Team Up’s netball and rugby league programs in Tonga have collaborated with the Australian Defence Force to deliver an innovative week of virtual and face-to-face training activities.
Ongoing international travel restrictions have posed challenges to many Pacific-based sports organisations that normally rely on trainers visiting from Australia to upskill coaches and officials.
However, a groundbreaking collaboration between the Australian Defence Force (ADF) and two Tonga-based Team Up programs, League for Life and One Netball, has delivered a week of virtual and face-to-face training activities for dozens of participants across the two sports.
The participating rugby league organisations were NRL in Tonga and Asia Pacific Rugby League, while the participating netball organisations were Tonga Netball Association and Netball Australia. The activity was centred around face-to-face sessions in Nuku’alofa, with specialists and instructors delivering sessions virtually from Australia, in partnership with Sports Medicine Australia.
The five-day program in late August saw more than 70 participants from rugby league and netball (including players, coaches and officials from three island groups) take part in sessions covering coaching, refereeing/umpiring, nutrition, first aid, CPR and strength and conditioning.
“We’re hoping that these participants, with the developed skills and knowledge they have gained, will take it back to their schools, their communities, their clubs, their workplaces and make use of these skills,” said Lavelua Taulahi from Tonga Netball Association.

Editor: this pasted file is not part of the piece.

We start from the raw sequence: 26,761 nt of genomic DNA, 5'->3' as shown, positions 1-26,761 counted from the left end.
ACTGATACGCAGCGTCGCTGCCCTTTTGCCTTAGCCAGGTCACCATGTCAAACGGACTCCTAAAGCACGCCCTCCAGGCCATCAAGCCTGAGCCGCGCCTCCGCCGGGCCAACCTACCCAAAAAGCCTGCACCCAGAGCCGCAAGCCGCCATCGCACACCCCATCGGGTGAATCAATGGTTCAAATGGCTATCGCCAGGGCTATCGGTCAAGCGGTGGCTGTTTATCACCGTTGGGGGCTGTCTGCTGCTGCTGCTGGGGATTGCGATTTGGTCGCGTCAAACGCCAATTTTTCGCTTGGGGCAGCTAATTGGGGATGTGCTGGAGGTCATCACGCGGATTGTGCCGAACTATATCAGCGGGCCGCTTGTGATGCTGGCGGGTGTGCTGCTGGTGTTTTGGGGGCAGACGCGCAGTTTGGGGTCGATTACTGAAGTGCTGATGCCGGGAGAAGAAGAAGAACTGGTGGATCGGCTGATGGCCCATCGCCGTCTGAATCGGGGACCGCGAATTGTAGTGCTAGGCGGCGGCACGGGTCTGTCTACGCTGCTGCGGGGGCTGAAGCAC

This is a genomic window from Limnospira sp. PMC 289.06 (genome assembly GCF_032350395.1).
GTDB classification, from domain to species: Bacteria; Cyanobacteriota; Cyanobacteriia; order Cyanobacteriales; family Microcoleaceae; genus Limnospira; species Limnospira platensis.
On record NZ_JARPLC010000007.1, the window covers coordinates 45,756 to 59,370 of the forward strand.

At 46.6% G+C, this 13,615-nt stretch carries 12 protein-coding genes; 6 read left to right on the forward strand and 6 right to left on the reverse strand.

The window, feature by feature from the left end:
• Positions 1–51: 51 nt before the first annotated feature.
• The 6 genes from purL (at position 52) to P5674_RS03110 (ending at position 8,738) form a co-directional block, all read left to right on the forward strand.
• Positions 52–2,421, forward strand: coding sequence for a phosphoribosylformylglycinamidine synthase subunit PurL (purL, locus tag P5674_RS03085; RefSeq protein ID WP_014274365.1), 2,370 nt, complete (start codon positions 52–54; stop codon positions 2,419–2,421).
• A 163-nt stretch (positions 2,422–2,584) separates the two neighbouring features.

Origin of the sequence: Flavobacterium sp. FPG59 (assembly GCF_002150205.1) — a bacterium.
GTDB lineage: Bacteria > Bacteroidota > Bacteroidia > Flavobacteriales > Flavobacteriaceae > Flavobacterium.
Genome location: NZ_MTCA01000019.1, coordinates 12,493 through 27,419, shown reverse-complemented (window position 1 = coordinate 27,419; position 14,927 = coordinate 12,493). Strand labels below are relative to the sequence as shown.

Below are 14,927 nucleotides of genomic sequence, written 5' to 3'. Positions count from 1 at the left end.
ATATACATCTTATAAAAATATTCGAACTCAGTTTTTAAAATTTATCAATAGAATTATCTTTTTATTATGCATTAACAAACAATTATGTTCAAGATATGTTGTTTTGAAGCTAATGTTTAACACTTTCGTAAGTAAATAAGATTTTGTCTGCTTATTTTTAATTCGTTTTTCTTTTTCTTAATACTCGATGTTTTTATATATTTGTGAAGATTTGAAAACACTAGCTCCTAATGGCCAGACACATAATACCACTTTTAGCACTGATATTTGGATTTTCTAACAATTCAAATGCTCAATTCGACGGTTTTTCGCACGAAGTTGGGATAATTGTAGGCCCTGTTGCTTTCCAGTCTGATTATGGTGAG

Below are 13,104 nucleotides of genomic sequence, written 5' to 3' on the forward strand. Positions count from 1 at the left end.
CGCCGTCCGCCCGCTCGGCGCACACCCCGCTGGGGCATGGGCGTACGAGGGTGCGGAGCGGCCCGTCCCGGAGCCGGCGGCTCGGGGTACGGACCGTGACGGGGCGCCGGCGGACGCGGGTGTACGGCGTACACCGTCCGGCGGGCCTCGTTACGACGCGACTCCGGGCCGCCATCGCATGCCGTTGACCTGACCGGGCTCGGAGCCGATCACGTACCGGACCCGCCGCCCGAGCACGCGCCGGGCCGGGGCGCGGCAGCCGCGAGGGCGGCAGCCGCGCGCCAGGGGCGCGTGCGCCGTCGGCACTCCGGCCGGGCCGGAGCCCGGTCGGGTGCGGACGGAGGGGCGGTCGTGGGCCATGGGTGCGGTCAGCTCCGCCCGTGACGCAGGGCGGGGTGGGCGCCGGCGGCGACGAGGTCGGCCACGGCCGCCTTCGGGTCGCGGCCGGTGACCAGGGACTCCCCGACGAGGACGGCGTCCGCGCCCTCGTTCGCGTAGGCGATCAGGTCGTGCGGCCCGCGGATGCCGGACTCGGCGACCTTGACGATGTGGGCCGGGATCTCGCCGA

“We are hoping that this partnership will continue for building more developed trainers, coaches, first aiders, umpires and players.”
“I want to be a coach and this is the first time I’ve been able to learn the courses, so now I can tell what I’m missing,” said Taipaleti FanguFangu from the outer island of Ha’apai, who participated in the rugby league workshop.
“To be a coach you first have to build your relationship with your team members, get to know them better…give them opportunities to know what went wrong and to build on that,” said Mereani Mateyabaki, who participated in the netball workshop.
NRL Pacific Program Manager Michael Asensio said the workshop will support the growth of rugby league in Tonga, providing wide-reaching community benefits.
“An increase in trained coaches will create positive role models and give Tongan participants the best chance to be exposed to the game and experience its many social and health benefits,” Asensio said.
“We’re incredibly proud of the important work of the men and women of the ADF and look forward to working together to achieve positive outcomes for Tongan communities.”
Netball Australia CEO Kelly Ryan said her organisation was delighted to partner with the ADF to use the power of sport to bring people together.
“Our game of netball is an inclusive one, and I believe this partnership will only strengthen our connection and commitment to developing the game in the Pacific, whilst empowering women and girls,” Ryan said.
“There is a natural alignment between Netball Australia and the ADF in the areas of leadership, diversity and gender equality.”
Brigadier Phil Winter, Director General Australian Defence Force Sport, said the partnership helped strengthen the relationship between Australia and its Pacific neighbours.
“The ADF has run two previous ‘virtual’ sports programs during COVID involving rugby league, conducted in Fiji and PNG, and now having Netball Australia partner with our ADF Rugby League Association adds a blended model of sports participation for Tongan forces and communities of the two sports codes, especially promoting female participation,” Winter said.
“Sport provides a ‘universal language’ and the virtual program for Tonga is designed to teach leadership, gender equality, respect, nutrition and healthy living. The virtual sports program also provides an opportunity to demonstrate the enduring ADF partnership with HMAF of Tonga and reinforce shared values through sport.”